This is a tricky question. I'm someone who eats pretty darn close to the whole30 every single day, but I am not "on" a whole30. It took a while, but basically, I had to get to the point where I make my own decisions. I own them. I can't say: I don't eat that because Dallas and Melissa say I shouldn't. I say: I don't eat that because I don't want to (because I know it makes me feel like crap afterwards). This was an important distinction for me. Doing a true whole30 requires careful vigilance about minute quantities of ingredients that can feel a little out of balance. Now that I'm post-whole30, I'm willing to continue to be careful and read labels and avoid soy like the plague, for example, but I give a tiny spec of sugar a pass because I know my body can handle that quantity. I give baby red potatoes a pass when they appear on my plate at a restaurant. The way I'm eating just feels more natural and sustainable that way.
Now, you may find post whole30 that you don't want to reintroduce anything ever. But even if you don't, you are now doing meadowlilly's plan, which just so happens to be exactly the same as the whole30. It's your choice, and you can continue to make that choice for as long as you want.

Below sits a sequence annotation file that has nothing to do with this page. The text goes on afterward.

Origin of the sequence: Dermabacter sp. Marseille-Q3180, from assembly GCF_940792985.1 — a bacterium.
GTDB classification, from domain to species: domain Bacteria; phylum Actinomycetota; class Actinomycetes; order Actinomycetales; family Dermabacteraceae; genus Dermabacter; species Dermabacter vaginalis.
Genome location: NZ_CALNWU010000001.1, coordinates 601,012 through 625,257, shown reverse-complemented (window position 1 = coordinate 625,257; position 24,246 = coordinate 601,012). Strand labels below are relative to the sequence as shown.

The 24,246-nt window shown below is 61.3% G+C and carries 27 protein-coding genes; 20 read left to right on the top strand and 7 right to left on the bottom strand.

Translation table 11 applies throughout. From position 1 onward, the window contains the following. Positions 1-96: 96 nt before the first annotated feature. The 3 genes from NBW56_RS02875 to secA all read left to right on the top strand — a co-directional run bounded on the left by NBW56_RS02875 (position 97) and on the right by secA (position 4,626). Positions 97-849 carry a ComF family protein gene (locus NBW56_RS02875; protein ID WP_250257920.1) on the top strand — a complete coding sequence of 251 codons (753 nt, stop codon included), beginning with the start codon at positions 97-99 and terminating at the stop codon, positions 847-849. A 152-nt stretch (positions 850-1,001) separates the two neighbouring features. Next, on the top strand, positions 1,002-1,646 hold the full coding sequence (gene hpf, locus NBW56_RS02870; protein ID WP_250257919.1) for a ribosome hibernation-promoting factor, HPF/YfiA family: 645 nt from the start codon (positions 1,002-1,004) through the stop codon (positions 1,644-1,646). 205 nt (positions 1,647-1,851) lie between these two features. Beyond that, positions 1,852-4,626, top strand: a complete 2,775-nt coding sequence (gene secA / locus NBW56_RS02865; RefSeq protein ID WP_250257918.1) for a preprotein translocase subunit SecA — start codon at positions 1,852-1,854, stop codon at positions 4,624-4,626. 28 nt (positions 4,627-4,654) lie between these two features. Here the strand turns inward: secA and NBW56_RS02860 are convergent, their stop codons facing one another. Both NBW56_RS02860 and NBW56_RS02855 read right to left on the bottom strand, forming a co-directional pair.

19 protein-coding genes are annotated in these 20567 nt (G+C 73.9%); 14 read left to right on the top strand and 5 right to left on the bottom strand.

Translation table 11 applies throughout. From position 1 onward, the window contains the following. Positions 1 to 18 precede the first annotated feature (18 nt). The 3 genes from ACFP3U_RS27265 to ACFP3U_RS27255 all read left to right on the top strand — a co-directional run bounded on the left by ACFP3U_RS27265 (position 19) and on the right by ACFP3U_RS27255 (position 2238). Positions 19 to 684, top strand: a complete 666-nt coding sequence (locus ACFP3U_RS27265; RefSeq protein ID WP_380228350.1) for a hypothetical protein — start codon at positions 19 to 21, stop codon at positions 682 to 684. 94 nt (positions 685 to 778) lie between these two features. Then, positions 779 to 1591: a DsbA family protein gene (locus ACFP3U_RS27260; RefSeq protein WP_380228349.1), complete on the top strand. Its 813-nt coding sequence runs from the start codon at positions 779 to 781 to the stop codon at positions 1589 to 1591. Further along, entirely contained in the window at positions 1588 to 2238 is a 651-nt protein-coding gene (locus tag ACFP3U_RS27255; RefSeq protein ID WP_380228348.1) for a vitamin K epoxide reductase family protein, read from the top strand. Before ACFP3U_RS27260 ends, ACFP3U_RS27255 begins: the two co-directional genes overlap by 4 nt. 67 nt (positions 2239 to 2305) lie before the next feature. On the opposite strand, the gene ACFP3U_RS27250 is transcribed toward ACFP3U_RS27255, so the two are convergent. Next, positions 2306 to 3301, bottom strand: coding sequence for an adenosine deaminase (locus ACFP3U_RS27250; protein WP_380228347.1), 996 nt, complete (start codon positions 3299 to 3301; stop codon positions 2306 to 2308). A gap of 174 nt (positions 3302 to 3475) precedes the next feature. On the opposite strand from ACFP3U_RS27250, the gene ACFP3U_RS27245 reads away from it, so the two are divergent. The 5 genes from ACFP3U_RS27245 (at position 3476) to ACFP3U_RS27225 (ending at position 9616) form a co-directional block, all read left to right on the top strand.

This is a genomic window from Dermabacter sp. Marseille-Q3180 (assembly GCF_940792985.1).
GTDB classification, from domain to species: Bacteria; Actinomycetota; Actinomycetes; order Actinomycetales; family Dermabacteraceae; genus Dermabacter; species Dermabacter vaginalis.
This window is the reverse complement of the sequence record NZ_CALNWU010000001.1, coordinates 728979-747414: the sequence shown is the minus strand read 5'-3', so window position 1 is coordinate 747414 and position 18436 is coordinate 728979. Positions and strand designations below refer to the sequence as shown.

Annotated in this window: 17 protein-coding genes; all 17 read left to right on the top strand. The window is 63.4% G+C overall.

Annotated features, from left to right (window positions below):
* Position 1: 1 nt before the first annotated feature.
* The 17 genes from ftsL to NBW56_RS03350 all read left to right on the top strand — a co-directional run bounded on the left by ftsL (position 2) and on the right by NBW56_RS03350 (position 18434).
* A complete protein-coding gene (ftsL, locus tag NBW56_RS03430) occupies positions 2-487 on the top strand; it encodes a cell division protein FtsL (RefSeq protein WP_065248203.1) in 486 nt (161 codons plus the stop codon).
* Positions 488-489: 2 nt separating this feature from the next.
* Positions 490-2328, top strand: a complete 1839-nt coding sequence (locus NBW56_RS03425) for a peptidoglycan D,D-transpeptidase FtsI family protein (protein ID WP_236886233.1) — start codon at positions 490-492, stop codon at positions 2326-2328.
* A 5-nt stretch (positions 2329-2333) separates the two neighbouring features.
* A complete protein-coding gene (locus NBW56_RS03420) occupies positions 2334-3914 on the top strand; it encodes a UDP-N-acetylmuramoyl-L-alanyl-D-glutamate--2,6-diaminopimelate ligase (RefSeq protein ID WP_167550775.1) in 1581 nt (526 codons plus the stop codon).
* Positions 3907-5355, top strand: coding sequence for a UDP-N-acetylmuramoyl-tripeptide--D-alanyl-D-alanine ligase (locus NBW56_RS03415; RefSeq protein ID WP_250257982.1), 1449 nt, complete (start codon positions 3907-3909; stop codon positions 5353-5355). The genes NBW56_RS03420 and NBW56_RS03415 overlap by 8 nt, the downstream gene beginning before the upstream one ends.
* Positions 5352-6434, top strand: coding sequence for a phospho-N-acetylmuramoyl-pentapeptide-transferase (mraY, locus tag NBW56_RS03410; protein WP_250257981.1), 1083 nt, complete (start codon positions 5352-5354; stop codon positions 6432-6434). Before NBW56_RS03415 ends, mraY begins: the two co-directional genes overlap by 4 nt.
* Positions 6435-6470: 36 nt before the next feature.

Or another perspective, which I've seen play out on the boards: sometimes when people don't take these choices on as their own, they may do a whole30 or a whole60 or a whole100 or whatever and then once it is "done" the rebel takes over and they go right back to SAD. Not being "on" something means I'm never "done" I just make choices one by one as they present themselves, using my whole30 experiences to guide me.
This thread kicks booty! I laughed out loud more than once. (The "gets mad when sees paleo pancakes marked as Whole30 approved" was my favorite.)
Maybe me and Melissa Joulwan need to make a video called "Sh*t Whole30 girls say."